Before that, Metzger worked at the Chelmsford Independent, The Arlington Advocate, the Somerville Journal and the Cambridge Chronicle, weekly community newspapers that cover an array of local topics. Metzger graduated from UMass Boston in 2006. In addition to his written journalism, Metzger produced a work of illustrated journalism about Gov. Charlie Baker’s record regarding the MBTA. He lives in Somerville and commutes mainly by bicycle.

About Andy Metzger

Andy Metzger joined CommonWealth Magazine as a reporter in January 2019. He has covered news in Massachusetts since 2007. For more than six years starting in May 2012 he wrote about state politics and government for the State House News Service.  At the News Service, he followed three criminal trials from opening statements to verdicts, tracked bills through the flumes and eddies of the Legislature, and sounded out the governor’s point of view on a host of issues – from the proposed Olympics bid to federal politics.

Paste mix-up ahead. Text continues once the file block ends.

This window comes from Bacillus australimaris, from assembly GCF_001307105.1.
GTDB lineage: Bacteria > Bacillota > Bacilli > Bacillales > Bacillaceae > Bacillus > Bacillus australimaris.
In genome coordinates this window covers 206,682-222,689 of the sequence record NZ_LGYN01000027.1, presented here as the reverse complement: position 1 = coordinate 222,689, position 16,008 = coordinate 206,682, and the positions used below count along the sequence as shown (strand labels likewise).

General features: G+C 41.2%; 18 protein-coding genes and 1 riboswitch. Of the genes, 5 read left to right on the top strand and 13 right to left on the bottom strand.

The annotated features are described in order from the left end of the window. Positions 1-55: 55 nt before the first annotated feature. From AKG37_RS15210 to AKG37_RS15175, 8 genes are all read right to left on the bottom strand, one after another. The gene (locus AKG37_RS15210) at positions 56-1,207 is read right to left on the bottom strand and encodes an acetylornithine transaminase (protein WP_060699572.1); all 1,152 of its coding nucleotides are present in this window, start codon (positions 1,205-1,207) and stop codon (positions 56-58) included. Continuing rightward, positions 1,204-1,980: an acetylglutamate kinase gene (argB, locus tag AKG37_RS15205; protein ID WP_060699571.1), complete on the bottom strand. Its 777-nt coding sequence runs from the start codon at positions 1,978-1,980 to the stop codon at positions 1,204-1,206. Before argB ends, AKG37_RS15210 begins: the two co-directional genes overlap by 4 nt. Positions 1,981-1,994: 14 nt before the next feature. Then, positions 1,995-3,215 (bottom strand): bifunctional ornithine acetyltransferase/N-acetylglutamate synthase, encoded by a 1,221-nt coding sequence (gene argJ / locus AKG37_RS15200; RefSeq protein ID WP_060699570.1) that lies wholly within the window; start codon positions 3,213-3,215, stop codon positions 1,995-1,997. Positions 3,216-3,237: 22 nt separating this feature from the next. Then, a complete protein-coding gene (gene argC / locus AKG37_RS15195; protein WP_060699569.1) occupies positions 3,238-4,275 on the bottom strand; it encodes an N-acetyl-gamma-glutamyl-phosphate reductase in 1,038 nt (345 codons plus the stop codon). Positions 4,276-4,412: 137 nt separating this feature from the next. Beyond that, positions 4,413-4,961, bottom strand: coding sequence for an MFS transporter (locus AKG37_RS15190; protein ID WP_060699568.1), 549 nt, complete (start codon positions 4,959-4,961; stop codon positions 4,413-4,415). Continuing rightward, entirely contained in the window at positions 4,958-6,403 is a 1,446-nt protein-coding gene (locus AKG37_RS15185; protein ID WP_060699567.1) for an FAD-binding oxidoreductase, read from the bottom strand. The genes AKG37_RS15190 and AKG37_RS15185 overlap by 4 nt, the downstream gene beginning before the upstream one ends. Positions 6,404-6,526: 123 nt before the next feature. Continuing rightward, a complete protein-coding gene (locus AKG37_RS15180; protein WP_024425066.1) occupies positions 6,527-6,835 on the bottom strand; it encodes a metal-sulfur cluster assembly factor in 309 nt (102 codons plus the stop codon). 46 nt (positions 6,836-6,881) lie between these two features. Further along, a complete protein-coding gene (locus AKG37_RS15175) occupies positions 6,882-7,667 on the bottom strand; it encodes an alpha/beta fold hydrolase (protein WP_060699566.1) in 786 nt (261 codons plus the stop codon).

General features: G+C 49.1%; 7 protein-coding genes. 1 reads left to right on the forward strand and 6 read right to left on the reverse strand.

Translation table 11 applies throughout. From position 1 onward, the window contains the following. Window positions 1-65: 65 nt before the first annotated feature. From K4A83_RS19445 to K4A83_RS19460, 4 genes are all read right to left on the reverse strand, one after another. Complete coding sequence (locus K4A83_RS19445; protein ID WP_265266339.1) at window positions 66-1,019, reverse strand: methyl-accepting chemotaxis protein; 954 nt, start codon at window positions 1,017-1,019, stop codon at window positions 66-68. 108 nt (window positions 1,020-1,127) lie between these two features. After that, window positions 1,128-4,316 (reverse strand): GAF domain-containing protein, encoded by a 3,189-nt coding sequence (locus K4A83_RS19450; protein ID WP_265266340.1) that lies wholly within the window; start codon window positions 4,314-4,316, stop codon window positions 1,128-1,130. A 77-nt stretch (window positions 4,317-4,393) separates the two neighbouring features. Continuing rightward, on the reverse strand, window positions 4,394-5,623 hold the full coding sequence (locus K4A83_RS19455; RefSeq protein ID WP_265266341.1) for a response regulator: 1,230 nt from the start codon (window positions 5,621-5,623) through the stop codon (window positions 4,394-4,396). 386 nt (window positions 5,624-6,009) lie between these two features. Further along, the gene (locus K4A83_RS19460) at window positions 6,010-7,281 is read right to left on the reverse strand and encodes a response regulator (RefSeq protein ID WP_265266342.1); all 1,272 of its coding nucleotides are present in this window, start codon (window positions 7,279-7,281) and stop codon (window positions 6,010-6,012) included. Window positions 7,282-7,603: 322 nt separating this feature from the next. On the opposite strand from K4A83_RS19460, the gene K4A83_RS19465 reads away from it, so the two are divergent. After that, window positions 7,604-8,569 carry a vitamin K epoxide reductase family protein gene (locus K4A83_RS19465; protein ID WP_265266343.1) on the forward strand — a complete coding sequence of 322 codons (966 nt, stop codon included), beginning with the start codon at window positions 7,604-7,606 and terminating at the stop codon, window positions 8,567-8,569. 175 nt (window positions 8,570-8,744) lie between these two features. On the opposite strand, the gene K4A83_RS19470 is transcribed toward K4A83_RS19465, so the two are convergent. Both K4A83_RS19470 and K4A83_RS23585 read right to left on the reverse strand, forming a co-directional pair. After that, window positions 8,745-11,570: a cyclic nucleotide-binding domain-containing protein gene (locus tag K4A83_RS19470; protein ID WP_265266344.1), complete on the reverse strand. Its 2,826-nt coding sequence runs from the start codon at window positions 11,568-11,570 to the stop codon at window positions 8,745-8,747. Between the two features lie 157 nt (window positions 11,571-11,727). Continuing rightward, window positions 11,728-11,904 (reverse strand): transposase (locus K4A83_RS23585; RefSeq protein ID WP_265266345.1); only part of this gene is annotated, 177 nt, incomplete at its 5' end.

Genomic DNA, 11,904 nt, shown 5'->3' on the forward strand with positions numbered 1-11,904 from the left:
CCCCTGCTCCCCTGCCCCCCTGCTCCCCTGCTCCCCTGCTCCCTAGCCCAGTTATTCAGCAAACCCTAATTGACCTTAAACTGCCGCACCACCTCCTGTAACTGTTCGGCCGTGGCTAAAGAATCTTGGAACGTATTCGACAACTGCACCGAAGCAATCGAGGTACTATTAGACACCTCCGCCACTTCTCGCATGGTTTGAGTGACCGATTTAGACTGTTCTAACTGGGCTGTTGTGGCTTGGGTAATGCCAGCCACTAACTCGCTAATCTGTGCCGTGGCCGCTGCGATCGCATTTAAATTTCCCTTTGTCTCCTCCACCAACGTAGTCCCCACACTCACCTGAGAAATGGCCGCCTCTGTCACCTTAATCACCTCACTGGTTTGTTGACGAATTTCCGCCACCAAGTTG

Before that, Metzger worked at the Chelmsford Independent, The Arlington Advocate, the Somerville Journal and the Cambridge Chronicle, weekly community newspapers that cover an array of local topics. Metzger graduated from UMass Boston in 2006. In addition to his written journalism, Metzger produced a work of illustrated journalism about Gov. Charlie Baker’s record regarding the MBTA. He lives in Somerville and commutes mainly by bicycle.

Pollack said dealing with the ballooning cost could require legislation and involvement by the Massachusetts Department of Transportation Board of Directors as well as the control board.

The state has already invested significant “sunk costs” into the project, money that has already been invested and cannot be recouped, Pollack said.